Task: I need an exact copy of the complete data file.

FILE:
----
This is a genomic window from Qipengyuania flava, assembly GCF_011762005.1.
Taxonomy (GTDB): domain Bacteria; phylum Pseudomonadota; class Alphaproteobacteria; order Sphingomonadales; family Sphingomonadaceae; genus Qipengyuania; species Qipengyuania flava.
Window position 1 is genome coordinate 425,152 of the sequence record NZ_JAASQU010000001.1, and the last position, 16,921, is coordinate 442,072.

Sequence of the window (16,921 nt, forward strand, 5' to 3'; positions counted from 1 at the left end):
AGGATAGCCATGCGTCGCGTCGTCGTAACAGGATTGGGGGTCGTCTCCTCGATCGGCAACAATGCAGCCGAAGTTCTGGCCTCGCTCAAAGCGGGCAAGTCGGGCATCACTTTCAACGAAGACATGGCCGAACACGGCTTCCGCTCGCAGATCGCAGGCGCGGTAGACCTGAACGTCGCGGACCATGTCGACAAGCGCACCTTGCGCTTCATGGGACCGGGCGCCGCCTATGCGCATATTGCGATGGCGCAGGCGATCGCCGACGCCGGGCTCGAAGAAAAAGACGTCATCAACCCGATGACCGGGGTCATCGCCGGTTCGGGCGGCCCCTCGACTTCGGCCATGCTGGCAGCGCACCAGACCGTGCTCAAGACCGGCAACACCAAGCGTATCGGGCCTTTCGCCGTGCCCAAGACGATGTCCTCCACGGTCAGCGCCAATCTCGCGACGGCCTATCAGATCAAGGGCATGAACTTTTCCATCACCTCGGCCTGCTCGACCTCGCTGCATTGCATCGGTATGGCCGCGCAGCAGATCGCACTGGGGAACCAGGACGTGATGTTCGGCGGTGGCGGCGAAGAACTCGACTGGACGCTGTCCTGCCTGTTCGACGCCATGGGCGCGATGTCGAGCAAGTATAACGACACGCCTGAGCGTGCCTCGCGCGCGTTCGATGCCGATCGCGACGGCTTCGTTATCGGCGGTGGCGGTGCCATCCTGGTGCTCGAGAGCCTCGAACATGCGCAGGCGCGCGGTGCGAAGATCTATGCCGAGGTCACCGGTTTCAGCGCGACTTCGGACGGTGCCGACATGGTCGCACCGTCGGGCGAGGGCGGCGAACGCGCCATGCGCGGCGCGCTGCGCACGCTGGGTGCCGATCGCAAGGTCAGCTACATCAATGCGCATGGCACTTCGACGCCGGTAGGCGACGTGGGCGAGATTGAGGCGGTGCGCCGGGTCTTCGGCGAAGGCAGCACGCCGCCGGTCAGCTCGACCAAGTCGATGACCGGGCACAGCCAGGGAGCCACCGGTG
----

This is a genomic window from Qipengyuania flava, assembly GCF_011762005.1.
Taxonomy (GTDB): domain Bacteria; phylum Pseudomonadota; class Alphaproteobacteria; order Sphingomonadales; family Sphingomonadaceae; genus Qipengyuania; species Qipengyuania flava.
Window position 1 is genome coordinate 425,152 of the sequence record NZ_JAASQU010000001.1, and the last position, 16,921, is coordinate 442,072.

Sequence of the window (16,921 nt, forward strand, 5' to 3'; positions counted from 1 at the left end):
AGGATAGCCATGCGTCGCGTCGTCGTAACAGGATTGGGGGTCGTCTCCTCGATCGGCAACAATGCAGCCGAAGTTCTGGCCTCGCTCAAAGCGGGCAAGTCGGGCATCACTTTCAACGAAGACATGGCCGAACACGGCTTCCGCTCGCAGATCGCAGGCGCGGTAGACCTGAACGTCGCGGACCATGTCGACAAGCGCACCTTGCGCTTCATGGGACCGGGCGCCGCCTATGCGCATATTGCGATGGCGCAGGCGATCGCCGACGCCGGGCTCGAAGAAAAAGACGTCATCAACCCGATGACCGGGGTCATCGCCGGTTCGGGCGGCCCCTCGACTTCGGCCATGCTGGCAGCGCACCAGACCGTGCTCAAGACCGGCAACACCAAGCGTATCGGGCCTTTCGCCGTGCCCAAGACGATGTCCTCCACGGTCAGCGCCAATCTCGCGACGGCCTATCAGATCAAGGGCATGAACTTTTCCATCACCTCGGCCTGCTCGACCTCGCTGCATTGCATCGGTATGGCCGCGCAGCAGATCGCACTGGGGAACCAGGACGTGATGTTCGGCGGTGGCGGCGAAGAACTCGACTGGACGCTGTCCTGCCTGTTCGACGCCATGGGCGCGATGTCGAGCAAGTATAACGACACGCCTGAGCGTGCCTCGCGCGCGTTCGATGCCGATCGCGACGGCTTCGTTATCGGCGGTGGCGGTGCCATCCTGGTGCTCGAGAGCCTCGAACATGCGCAGGCGCGCGGTGCGAAGATCTATGCCGAGGTCACCGGTTTCAGCGCGACTTCGGACGGTGCCGACATGGTCGCACCGTCGGGCGAGGGCGGCGAACGCGCCATGCGCGGCGCGCTGCGCACGCTGGGTGCCGATCGCAAGGTCAGCTACATCAATGCGCATGGCACTTCGACGCCGGTAGGCGACGTGGGCGAGATTGAGGCGGTGCGCCGGGTCTTCGGCGAAGGCAGCACGCCGCCGGTCAGCTCGACCAAGTCGATGACCGGGCACAGCCAGGGAGCCACCGGTG